By Jonas Persson and Mary Bottari
At a time when other states are reinvesting in public education, Wisconsin continues to slash and burn. The Wisconsin Budget Project says that the state is now spending $1,014 less per public school student than it did in 2008 and more funds are slated to be siphoned off as Governor Scott Walker's budget proposes an unprecedented voucher expansion, draining funds from public education and directing them to for-profit and religious schools.
In crafting the budget, Walker is taking his cues from the American Federation for Children (AFC), a major force for school privatization nationwide. It is funded and chaired by billionaire Betsy DeVos, and pushes its privatization agenda in the states with high-dollar lobbying and attack ads.
It also pushes "model bills" through the American Legislative Exchange Council (ALEC). Disgraced former Wisconsin lawmaker and longtime Scott Walker friend and ally Scott Jensen is a "senior advisor" to AFC and often represents the group at ALEC meetings. Backing this agenda is the Milwaukee-based Bradley Foundation, which has spent $31 million since 2001 on groups and individuals pushing for school vouchers and school privatization.
Dramatic Cuts to K-12 Education
Governor Scott Walker's 2011-2013 budget slashed funding for K-12 education by $792 million—the biggest cut to education in Wisconsin's history. That Walker budget also removed the enrollment cap on the Milwaukee school voucher (or "parental choice") program, which allows K-12 students to attend private and religious schools on taxpayer money, much of which is taken from the public school district. The program currently enrolls 26,000 students at an annual cost to the state of $191 million (an average of $7,300 per child) funneled to private and for-profit schools each year, taking $61 million of that directly from the already struggling Milwaukee Public Schools. Walker has also launched new voucher programs for Racine and statewide that now enroll about 3,000 students and cost another $20 million a year.
Early data from the statewide program indicates that Wisconsin is subsidizing many families who were already paying to send their kids to private schools. According to the Department of Public Instruction (DPI), nearly eighty percent of students participating in a recent statewide expansion of the voucher program were not previously in public schools and nearly seventy five percent were already attending a private school.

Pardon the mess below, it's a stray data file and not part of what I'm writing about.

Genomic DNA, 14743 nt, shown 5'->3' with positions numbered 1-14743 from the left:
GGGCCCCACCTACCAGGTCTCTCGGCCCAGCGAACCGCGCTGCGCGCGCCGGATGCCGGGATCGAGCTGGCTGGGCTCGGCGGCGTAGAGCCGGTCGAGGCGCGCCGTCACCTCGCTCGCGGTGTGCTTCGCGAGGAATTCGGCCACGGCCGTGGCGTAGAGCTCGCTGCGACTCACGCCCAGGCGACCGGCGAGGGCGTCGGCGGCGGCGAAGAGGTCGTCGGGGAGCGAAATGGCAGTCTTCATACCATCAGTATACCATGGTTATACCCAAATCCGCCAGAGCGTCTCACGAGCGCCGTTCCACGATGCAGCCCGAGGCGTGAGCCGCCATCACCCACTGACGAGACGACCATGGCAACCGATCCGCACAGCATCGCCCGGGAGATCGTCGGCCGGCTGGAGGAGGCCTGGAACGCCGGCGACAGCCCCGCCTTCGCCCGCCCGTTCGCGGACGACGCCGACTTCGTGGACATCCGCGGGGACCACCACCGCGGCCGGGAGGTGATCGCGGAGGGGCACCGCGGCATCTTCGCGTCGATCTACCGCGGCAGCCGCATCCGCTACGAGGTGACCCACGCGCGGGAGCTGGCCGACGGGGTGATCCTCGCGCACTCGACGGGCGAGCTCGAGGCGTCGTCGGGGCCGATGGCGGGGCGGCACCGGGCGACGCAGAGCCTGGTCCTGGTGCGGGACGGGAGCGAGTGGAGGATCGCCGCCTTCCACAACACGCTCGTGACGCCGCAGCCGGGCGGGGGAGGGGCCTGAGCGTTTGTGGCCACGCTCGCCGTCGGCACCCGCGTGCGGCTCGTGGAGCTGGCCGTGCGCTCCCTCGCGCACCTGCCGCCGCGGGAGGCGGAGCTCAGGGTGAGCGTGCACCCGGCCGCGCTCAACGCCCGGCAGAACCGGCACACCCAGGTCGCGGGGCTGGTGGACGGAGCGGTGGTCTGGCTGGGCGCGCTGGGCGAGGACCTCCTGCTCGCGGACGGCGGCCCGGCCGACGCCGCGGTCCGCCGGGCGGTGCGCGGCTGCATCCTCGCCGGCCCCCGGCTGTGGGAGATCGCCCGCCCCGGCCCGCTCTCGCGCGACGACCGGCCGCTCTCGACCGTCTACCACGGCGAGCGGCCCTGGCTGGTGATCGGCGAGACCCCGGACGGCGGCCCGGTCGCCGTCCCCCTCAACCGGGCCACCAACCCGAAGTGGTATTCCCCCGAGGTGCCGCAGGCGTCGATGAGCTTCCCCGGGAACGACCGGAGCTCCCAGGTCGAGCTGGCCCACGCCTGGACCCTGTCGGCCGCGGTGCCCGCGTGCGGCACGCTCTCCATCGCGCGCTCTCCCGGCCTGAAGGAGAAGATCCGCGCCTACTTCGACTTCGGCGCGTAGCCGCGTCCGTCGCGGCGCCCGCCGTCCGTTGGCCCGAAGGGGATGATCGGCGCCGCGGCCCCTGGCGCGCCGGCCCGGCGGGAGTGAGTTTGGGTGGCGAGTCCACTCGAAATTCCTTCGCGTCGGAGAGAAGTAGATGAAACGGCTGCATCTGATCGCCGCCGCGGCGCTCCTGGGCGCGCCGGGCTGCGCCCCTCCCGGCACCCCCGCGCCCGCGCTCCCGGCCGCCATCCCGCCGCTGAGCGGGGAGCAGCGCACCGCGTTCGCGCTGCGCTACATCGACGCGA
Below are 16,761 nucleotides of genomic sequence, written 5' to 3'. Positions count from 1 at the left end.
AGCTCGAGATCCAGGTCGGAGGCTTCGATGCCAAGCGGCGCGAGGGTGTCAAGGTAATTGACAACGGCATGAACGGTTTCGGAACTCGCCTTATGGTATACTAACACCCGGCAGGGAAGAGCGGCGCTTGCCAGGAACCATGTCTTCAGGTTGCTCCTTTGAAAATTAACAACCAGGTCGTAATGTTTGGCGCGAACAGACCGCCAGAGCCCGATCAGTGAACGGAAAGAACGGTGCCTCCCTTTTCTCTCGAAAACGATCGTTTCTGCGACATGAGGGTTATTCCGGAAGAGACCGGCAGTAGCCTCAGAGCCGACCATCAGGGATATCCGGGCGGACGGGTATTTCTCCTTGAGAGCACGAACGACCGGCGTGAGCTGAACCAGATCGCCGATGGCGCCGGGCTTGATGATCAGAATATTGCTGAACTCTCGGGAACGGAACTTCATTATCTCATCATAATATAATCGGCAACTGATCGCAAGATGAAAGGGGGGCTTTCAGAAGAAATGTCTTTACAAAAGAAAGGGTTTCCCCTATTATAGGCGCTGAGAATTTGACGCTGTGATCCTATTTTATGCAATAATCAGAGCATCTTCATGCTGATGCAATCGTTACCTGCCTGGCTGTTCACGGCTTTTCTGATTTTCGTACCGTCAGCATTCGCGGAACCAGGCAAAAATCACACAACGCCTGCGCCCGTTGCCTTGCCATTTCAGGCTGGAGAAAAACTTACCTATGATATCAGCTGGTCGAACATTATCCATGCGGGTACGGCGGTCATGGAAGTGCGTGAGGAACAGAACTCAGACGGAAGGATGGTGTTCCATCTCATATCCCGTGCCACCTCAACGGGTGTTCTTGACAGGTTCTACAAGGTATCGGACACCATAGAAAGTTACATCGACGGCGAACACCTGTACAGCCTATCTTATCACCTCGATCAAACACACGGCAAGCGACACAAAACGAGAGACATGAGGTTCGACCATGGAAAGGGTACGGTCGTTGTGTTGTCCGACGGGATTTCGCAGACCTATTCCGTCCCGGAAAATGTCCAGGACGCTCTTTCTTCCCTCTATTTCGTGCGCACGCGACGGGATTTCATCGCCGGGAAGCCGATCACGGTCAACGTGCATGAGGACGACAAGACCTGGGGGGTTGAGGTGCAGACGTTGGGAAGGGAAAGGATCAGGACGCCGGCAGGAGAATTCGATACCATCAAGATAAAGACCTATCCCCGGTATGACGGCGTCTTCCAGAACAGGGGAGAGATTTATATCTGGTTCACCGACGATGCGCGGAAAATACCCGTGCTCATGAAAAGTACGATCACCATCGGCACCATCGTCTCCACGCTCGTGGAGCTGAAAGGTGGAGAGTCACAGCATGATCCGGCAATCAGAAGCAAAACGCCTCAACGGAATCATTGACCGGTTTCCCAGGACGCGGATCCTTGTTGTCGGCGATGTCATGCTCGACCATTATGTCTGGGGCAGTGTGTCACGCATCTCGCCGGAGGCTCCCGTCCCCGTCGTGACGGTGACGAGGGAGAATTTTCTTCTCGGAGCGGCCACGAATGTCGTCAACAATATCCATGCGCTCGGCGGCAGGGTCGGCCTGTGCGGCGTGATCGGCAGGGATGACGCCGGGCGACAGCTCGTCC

In his 2015-2017 budget Walker proposed another $127 million in public K-12 education cuts, cuts that the legislature has already deemed unacceptable. And Walker projected another $140 million more in education cuts to the next biennial budget two years from now.
"This budget sets Wisconsin on the path to delivering a legacy of less for hundreds of thousands of public school kids," says Tony Evers, head of the Wisconsin Department of Public Instruction (DPI).
Redirecting Tax Dollars to Underperforming Private Schools
In his 2013-2015 budget, Walker upped the income ceiling for the Milwaukee school voucher program to 300 percent of the federal poverty line. A married couple with two children can receive a public voucher for private schools if they earn $78,637, which is far more than the median U.S. household income of $52,250. When originally introduced in 1990, Wisconsin’s school vouchers were pitched as social mobility tickets for minority students, and the program was championed by some African-American lawmakers, notably Annette "Polly" Williams. But Walker’s dramatic expansion, which opened the program to a broad swath of middle class parents, drew fire. "They have hijacked the program," Polly Williams told the Milwaukee Journal Sentinel in 2013.
Despite the fact that voucher students perform worse than public school students in reading and math when compared to socioeconomically similar cohorts in public schools, Walker announced plans to lift the cap entirely on the statewide school voucher program in 2015. Instead of immediately eliminating the cap, however, the legislature has proposed gradually removing it over the next ten years. Even so, the Legislative Fiscal Bureau estimates voucher expansion will cost the state $600-800 million over that period.